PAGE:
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Our morning announcements always include the menu for the day. Just for fun, and to spice up morning announcements a bit, I use pre-recorded music as a backdrop for some lunch menu announcements. For example,
All of the songs can be found on iTunes. Some of them have lyrics that are inappropriate for school, so I make a cassette tape of a 10- to 20-second soundbite that I will use on the announcements. Often, I record the funny or catchy phrase several times back to back on the tape. When it's time to read the menu, I play the short tape and ask the students to guess what's for lunch today. Students really love this; in fact, students will walk into school in the morning excited that it is "Sloppy Joe Day"! We always follow up the menu music by reminding students to thank the cafeteria staff for all of their hard work in preparing such great meals for us each and every day. Thanks to Joel Gugino, principal at Sinking Springs Elementary School in York, Pennsylvania
Marsh-Mellow Stress Relief
When staff morale or attitudes seem to be at a low point, it's time for a marshmallow fight! I place a supply of fresh marshmallows on the table in the staff room and make an announcement for staff to "pick up their supplies." The mood lightens tremendously as teachers toss marshmallows and laugh throughout the meeting.
Thanks to Ruth Tweto, principal at Orion Elementary School on Elmendorf Air Force Base (EAFB) in Fairbanks, Alaska
Partnerships of All Kinds
We have worked with businesses in our community to arrange many partnerships. Last year, our PTA arranged for every staff member to get a bag full of goodies -- tape, markers, paper clips, and the like -- from the local Staples store. I usually call one of the other school supply stores we use to ask if they might donate some small items to give to teachers because we do so much business with the store. I don't abuse their generosity, so they are always willing. This year they helped sponsor a speaker for a two-day workshop, so I didn't ask for the small stuff. In addition, I work closely with Bruno's, a local food store chain. Bruno's donates about 60 bananas for the gifted class's Banana Races (picture a Pinewood Derby using bananas!). The local store manager even serves as one of the race judges. In addition, two local churches that have students at our school have "adopted" us. One group provides goodies about once a month for the teacher lounges and they have a special fund to help pay for field trips for kids who can't afford them. A group of retired educators at another church also does special things for the teachers, especially in January, which can be such a blah month.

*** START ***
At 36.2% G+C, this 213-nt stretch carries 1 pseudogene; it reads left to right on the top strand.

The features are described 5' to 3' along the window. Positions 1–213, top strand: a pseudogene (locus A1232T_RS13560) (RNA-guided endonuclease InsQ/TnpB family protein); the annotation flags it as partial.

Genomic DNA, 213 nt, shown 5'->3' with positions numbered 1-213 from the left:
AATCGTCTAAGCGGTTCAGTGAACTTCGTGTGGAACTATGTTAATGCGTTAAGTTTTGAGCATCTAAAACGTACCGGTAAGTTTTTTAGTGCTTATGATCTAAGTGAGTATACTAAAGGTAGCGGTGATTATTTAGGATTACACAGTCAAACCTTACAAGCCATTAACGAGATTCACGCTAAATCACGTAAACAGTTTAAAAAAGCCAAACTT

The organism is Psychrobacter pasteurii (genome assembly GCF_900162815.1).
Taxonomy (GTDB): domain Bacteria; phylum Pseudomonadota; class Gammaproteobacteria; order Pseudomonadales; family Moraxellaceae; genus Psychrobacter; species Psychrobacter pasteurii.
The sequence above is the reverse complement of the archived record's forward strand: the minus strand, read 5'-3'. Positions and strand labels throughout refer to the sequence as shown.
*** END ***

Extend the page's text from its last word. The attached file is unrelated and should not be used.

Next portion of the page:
Source: Teri Stokes, "School-Business Partnerships That Work: Success Stories from Schools of All Sizes" (EducationWorld.com -- September 16, 2003)
Leave Every Meeting With New Ideas
I have a few standard procedures that help set a positive tone for staff meetings at my school. First, I e-mail an agenda to all staff members in advance of the meeting. I always invite anybody who has a topic that should be added to the agenda to let me know. There is also a part of every meeting that I call "Your Turn" -- it is a time when the meeting is open to anybody who has something to bring up. Finally, teachers love to leave a meeting just like they leave a conference -- with something valuable they can take home. I look for great ideas and lesson plans on the Internet, and I make copies to distribute at the end of each staff meeting to be sure everybody has a fun new idea or two to try out.
Source: Debbie Levitz, "Great Staff Meetings: Pointers from the Principals Who Lead Them" (EducationWorld.com -- August 20, 2002)
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